Tuesday, February 4, 2014

Lion's Head Mountain (獅頭山)

Quanhua Temple

Originally I was going to do this hike the day before, but slept through the two alarms I set. Today however I was going with a friend, so even if I couldn't fall asleep until three in the morning, I had to wake up on time. We took the 7:16am local train from Banqiao Station to Zhubei in Hsinchu County. The timetables (in English!) on the Taiwan Railways Administration (TRA) website make travel planning around the island easy enough, and the trains are incredibly punctual. The train was mostly empty so we were able to find seats for the little over an hour ride, chat and watch the uneventful scenery pass by. From Zhubei Station, after some searching, we found the bus stop for the Taiwan Tourist Shuttle. There we stood around talking about (among other things) the differences between  馬馬虎虎, 不錯, and 爛, comparing what our Mandarin teachers have taught us versus what other Taiwanese people have said. We both started studying about four months ago with different teachers, so often we compare notes and the awkward language-related interactions we've had with people.

Soon enough the bus arrived and we continued our journey for another hour and a half to Shitoushan (獅頭山), or Lion's Head Mountain. The shuttles are a great addition to Taiwan's ramping up of its tourist industry in the past few years, even if it's most all local Taiwanese people that use them. These inexpensive buses (often times more economical and far reaching than public buses) run directly from various train stations throughout the island to popular tourist destinations (historic areas, monuments, mountains, lakes, national parks, etc.). For day passes I've paid as little as 50NT and as much as 150NT (US$5).

Lion's Head Mountain Trailhead

From the Lion's Head Mountain Visitor Center, which we couldn't find as odd as that sounds, we took another shuttle to Quanhua Temple, which dropped us off in the parking lot below it. We climbed up the stairs to the temple, along with a number of locals and in a few minutes we were in awe of both the temple complex and the view. Early February is also the beginning of cherry blossom season, so our timing, despite the overcast weather for the day, seemed well suited. There are modest accommodations for local and foreign guests to stay overnight at the temple, which I debated doing when I originally planned the trip, as well as simple vegetarian meals available on the lower level, but we continued onward.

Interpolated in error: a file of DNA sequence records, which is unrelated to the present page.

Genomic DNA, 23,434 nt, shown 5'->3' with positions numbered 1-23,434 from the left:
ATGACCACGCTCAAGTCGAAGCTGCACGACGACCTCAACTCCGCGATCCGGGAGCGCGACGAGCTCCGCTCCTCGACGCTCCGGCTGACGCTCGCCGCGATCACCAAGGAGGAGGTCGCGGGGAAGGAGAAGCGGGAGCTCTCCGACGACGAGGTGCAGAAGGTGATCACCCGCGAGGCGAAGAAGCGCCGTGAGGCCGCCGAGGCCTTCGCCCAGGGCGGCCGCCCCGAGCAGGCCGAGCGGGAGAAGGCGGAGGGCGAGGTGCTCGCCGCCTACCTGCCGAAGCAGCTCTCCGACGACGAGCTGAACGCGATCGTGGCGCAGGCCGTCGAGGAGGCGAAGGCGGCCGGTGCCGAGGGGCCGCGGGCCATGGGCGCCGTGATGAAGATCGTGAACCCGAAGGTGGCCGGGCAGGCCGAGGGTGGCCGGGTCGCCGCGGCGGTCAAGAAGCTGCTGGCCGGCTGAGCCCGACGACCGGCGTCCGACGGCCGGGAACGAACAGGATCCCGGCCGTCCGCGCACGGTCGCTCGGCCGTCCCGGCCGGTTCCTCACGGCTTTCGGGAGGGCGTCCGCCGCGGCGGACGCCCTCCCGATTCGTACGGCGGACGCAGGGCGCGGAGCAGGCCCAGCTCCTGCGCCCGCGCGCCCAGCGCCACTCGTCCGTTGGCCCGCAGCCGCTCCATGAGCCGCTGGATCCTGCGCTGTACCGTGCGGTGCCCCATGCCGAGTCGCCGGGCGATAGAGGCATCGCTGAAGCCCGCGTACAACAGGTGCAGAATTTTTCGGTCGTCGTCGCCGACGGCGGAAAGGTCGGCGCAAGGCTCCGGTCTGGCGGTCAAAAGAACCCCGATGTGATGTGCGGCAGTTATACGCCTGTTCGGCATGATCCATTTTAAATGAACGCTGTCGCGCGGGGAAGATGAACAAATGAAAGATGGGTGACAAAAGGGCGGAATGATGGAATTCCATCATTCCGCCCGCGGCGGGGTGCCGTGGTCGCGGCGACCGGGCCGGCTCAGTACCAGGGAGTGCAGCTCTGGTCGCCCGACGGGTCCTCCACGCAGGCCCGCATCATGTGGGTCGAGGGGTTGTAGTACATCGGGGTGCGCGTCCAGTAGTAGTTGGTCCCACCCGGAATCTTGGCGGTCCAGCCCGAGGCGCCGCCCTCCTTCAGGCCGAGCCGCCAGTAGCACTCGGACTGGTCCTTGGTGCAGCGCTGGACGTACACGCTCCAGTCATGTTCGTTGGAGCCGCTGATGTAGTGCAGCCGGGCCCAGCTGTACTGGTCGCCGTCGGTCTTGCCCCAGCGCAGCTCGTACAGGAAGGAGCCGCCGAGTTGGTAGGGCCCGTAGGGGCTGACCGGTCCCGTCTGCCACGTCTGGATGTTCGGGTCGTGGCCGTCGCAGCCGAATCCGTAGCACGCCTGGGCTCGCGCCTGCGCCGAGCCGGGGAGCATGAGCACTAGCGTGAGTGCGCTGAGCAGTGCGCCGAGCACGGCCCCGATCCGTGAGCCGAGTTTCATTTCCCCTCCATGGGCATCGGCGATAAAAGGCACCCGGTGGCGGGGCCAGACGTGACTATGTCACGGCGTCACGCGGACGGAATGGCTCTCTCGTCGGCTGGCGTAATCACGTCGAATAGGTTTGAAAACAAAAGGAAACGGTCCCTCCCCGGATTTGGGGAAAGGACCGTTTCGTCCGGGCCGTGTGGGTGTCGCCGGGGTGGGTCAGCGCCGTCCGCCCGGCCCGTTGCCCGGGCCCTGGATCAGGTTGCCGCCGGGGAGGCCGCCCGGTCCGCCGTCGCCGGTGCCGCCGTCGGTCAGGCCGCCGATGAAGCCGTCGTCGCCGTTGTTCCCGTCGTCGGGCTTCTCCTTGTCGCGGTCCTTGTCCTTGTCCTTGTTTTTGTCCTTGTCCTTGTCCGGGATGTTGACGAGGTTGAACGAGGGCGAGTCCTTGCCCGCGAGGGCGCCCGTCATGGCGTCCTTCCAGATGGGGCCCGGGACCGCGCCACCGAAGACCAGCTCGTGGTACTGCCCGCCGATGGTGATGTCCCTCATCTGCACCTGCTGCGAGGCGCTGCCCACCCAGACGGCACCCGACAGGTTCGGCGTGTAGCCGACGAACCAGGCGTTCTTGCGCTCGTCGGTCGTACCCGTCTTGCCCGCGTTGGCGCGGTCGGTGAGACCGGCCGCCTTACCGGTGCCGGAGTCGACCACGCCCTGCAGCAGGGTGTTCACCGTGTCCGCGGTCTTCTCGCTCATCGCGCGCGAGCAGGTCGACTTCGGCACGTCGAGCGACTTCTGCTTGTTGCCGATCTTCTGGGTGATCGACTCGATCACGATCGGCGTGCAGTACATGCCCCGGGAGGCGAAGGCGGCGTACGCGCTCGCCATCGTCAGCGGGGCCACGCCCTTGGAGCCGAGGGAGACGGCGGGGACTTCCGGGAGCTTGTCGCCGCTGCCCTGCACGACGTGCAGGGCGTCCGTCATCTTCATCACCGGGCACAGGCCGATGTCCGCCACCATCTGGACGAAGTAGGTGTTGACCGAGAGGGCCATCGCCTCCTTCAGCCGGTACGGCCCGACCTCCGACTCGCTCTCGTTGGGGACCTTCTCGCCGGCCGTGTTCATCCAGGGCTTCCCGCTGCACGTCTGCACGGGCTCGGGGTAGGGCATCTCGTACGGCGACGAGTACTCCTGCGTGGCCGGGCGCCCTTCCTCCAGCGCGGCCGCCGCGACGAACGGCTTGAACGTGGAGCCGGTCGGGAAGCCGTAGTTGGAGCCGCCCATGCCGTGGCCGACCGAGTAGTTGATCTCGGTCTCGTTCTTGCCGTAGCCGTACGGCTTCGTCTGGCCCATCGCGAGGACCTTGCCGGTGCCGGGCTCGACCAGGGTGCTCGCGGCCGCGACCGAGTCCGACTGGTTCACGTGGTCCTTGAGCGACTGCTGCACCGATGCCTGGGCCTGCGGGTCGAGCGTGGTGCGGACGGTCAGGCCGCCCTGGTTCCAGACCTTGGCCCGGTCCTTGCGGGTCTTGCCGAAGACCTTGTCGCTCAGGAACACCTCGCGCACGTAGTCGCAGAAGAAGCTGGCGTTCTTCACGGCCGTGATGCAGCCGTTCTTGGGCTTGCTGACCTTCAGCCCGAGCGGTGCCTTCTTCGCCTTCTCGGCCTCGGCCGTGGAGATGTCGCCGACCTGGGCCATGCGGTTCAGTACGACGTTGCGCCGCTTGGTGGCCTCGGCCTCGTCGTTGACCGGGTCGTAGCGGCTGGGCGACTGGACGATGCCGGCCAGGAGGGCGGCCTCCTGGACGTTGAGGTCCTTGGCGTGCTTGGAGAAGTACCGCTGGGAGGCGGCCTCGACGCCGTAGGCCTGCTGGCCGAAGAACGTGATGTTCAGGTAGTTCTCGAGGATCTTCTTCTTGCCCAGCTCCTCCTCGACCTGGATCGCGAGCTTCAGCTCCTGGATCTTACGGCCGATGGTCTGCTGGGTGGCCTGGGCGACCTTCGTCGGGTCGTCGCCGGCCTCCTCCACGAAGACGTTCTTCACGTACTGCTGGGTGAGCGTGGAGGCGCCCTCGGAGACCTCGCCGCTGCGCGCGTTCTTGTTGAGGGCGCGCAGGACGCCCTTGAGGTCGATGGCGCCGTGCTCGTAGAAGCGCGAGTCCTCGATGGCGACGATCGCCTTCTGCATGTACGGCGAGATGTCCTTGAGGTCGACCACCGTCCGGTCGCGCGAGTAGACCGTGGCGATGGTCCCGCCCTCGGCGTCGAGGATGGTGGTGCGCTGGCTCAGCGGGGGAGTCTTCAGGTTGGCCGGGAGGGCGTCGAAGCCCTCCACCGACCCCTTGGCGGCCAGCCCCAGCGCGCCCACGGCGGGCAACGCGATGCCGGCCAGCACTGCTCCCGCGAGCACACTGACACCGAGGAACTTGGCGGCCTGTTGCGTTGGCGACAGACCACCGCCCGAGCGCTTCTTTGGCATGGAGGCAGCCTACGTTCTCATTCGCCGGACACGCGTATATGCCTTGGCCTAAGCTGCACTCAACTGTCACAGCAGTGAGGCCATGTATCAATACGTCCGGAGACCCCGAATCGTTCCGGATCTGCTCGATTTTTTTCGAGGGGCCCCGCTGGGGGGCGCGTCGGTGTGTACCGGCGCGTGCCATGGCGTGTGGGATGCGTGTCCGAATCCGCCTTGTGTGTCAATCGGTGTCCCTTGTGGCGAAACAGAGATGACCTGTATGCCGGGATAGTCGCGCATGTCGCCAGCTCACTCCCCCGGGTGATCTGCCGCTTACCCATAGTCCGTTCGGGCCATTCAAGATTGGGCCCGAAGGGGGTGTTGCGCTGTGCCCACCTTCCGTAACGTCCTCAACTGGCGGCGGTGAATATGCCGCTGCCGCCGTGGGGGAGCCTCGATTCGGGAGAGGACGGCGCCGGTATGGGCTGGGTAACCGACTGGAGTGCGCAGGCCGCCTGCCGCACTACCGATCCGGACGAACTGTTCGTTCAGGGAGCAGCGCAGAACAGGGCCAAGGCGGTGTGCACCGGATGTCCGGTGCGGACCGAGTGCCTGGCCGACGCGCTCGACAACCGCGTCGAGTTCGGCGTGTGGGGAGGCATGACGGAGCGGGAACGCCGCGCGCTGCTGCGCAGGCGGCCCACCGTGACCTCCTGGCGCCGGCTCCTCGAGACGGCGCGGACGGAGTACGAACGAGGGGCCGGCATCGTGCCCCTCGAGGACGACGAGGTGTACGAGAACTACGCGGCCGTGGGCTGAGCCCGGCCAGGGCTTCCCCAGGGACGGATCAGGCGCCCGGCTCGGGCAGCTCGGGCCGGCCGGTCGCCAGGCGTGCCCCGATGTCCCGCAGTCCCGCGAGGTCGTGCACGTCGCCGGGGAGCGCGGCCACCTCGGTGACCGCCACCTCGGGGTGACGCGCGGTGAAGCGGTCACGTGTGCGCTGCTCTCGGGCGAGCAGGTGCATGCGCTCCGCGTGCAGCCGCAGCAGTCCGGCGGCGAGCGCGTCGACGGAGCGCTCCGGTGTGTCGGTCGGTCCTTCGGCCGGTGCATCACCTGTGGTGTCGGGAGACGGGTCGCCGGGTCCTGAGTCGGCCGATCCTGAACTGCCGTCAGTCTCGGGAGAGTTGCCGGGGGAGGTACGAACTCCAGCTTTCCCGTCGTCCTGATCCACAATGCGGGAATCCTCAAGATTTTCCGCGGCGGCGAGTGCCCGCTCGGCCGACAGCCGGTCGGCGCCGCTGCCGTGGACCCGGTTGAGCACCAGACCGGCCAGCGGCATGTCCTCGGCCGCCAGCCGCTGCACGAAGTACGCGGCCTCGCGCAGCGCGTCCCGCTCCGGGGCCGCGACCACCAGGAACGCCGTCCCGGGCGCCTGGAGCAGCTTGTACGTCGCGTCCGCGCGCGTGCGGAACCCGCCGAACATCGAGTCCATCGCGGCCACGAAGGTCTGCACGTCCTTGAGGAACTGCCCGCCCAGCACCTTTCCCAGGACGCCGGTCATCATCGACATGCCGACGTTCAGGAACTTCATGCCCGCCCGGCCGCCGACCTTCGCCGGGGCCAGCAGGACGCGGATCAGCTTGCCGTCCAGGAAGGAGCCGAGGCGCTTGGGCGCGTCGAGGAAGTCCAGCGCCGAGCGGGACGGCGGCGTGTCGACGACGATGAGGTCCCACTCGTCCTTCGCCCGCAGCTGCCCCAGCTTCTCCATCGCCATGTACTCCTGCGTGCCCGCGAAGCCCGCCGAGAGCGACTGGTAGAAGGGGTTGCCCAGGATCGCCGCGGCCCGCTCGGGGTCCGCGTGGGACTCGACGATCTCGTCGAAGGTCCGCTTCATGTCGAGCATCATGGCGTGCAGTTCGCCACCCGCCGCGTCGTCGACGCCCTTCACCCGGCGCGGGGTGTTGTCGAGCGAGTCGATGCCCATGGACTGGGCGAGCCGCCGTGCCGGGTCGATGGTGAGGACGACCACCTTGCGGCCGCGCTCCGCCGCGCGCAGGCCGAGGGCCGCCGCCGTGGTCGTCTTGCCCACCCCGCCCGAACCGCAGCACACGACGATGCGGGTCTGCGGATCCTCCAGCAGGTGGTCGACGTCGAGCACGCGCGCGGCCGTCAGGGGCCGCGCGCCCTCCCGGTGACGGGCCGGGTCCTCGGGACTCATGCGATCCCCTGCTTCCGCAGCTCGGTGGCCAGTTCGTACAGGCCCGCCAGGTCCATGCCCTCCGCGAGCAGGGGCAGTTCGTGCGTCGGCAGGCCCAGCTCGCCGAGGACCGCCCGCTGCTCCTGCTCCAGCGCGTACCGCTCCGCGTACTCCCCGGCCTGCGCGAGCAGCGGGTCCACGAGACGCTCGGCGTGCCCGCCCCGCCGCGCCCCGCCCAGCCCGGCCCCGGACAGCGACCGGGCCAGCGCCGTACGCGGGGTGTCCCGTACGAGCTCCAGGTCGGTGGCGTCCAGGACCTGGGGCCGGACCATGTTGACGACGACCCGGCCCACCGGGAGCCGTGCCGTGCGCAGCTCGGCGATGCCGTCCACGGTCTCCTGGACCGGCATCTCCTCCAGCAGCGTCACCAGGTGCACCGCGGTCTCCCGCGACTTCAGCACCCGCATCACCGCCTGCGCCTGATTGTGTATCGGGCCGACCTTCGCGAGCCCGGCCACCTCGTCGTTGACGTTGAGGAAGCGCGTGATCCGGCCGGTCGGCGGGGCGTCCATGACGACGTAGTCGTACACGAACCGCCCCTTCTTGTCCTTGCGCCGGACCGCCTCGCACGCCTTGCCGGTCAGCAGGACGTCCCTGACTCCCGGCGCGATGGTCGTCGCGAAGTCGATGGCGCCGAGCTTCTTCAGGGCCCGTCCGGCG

stairs up to Quanhua Temple 

Quanhua Temple

cherry blossom season at Quanhua Temple

Quanhua Temple

Quanhua Temple
overcast view from Quannhua Temple

view of neighboring temple from Quanhua Temple

Quanhua Temple

Along with Quanhua Temple, by far the biggest in the area, there are also numerous smaller temples along the mountain. I came here in anticipation of going on a three-to-four hour hike, more so than a temple tour, but the paths between temples were uneventful and the majority of the walking we did was along a small rural road between the lion's so-called head and tail areas. Still, the magnificent temples and views at the beginning of the walk, and the natural caves and gorge at the end made the nearly six hours of travel worth the less than three hours we spent there.

trail between temples

Kaishan Temple area

trail along cliff face